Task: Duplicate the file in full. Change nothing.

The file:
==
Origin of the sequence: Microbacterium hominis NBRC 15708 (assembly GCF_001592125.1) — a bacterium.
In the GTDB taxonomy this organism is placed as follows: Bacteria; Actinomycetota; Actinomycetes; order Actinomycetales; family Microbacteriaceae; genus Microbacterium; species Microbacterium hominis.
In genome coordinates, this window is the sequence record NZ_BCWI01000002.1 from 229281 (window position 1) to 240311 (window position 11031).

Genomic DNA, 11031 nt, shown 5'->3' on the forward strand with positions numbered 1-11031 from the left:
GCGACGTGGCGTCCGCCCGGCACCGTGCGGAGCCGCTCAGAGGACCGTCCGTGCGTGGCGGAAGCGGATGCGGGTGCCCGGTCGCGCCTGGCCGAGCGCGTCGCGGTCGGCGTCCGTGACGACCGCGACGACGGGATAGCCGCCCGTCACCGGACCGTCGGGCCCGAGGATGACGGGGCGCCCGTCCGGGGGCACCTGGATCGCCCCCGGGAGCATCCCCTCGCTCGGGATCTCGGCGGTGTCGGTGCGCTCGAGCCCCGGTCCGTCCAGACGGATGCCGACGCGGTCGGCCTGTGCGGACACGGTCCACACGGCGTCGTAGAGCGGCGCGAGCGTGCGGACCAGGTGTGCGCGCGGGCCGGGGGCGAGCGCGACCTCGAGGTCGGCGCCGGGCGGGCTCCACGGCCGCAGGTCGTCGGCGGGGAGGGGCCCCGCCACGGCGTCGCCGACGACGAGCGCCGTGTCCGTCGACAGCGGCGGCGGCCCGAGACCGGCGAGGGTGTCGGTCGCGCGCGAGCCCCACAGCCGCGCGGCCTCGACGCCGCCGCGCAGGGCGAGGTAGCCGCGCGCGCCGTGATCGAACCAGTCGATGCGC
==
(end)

Origin of the sequence: Microbacterium hominis NBRC 15708 (assembly GCF_001592125.1) — a bacterium.
In the GTDB taxonomy this organism is placed as follows: Bacteria; Actinomycetota; Actinomycetes; order Actinomycetales; family Microbacteriaceae; genus Microbacterium; species Microbacterium hominis.
In genome coordinates, this window is the sequence record NZ_BCWI01000002.1 from 229281 (window position 1) to 240311 (window position 11031).

Genomic DNA, 11031 nt, shown 5'->3' on the forward strand with positions numbered 1-11031 from the left:
GCGACGTGGCGTCCGCCCGGCACCGTGCGGAGCCGCTCAGAGGACCGTCCGTGCGTGGCGGAAGCGGATGCGGGTGCCCGGTCGCGCCTGGCCGAGCGCGTCGCGGTCGGCGTCCGTGACGACCGCGACGACGGGATAGCCGCCCGTCACCGGACCGTCGGGCCCGAGGATGACGGGGCGCCCGTCCGGGGGCACCTGGATCGCCCCCGGGAGCATCCCCTCGCTCGGGATCTCGGCGGTGTCGGTGCGCTCGAGCCCCGGTCCGTCCAGACGGATGCCGACGCGGTCGGCCTGTGCGGACACGGTCCACACGGCGTCGTAGAGCGGCGCGAGCGTGCGGACCAGGTGTGCGCGCGGGCCGGGGGCGAGCGCGACCTCGAGGTCGGCGCCGGGCGGGCTCCACGGCCGCAGGTCGTCGGCGGGGAGGGGCCCCGCCACGGCGTCGCCGACGACGAGCGCCGTGTCCGTCGACAGCGGCGGCGGCCCGAGACCGGCGAGGGTGTCGGTCGCGCGCGAGCCCCACAGCCGCGCGGCCTCGACGCCGCCGCGCAGGGCGAGGTAGCCGCGCGCGCCGTGATCGAACCAGTCGATGCGC